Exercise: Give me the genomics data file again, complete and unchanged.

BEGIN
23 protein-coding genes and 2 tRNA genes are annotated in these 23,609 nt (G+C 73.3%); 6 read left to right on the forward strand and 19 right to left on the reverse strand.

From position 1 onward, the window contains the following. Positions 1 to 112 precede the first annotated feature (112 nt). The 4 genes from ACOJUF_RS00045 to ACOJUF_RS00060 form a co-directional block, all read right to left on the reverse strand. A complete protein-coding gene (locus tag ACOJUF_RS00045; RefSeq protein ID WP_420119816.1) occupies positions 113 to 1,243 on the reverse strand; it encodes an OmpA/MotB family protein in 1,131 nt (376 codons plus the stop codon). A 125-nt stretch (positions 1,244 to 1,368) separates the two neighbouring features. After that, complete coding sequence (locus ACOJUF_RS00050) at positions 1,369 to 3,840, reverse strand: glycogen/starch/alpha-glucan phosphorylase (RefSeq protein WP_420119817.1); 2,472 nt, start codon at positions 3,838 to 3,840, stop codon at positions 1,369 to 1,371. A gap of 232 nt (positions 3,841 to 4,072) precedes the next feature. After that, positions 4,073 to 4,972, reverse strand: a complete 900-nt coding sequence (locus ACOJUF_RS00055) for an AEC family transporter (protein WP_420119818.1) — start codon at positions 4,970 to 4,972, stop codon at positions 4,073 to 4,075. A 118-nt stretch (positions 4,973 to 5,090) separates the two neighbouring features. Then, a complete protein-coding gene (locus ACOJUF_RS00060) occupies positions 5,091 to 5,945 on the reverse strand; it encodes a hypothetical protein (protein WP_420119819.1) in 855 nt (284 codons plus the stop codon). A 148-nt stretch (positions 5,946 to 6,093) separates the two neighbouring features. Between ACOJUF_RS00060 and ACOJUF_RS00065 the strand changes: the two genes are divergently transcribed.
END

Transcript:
23 protein-coding genes and 2 tRNA genes are annotated in these 23,609 nt (G+C 73.3%); 6 read left to right on the forward strand and 19 right to left on the reverse strand.

From position 1 onward, the window contains the following. Positions 1 to 112 precede the first annotated feature (112 nt). The 4 genes from ACOJUF_RS00045 to ACOJUF_RS00060 form a co-directional block, all read right to left on the reverse strand. A complete protein-coding gene (locus tag ACOJUF_RS00045; RefSeq protein ID WP_420119816.1) occupies positions 113 to 1,243 on the reverse strand; it encodes an OmpA/MotB family protein in 1,131 nt (376 codons plus the stop codon). A 125-nt stretch (positions 1,244 to 1,368) separates the two neighbouring features. After that, complete coding sequence (locus ACOJUF_RS00050) at positions 1,369 to 3,840, reverse strand: glycogen/starch/alpha-glucan phosphorylase (RefSeq protein WP_420119817.1); 2,472 nt, start codon at positions 3,838 to 3,840, stop codon at positions 1,369 to 1,371. A gap of 232 nt (positions 3,841 to 4,072) precedes the next feature. After that, positions 4,073 to 4,972, reverse strand: a complete 900-nt coding sequence (locus ACOJUF_RS00055) for an AEC family transporter (protein WP_420119818.1) — start codon at positions 4,970 to 4,972, stop codon at positions 4,073 to 4,075. A 118-nt stretch (positions 4,973 to 5,090) separates the two neighbouring features. Then, a complete protein-coding gene (locus ACOJUF_RS00060) occupies positions 5,091 to 5,945 on the reverse strand; it encodes a hypothetical protein (protein WP_420119819.1) in 855 nt (284 codons plus the stop codon). A 148-nt stretch (positions 5,946 to 6,093) separates the two neighbouring features. Between ACOJUF_RS00060 and ACOJUF_RS00065 the strand changes: the two genes are divergently transcribed.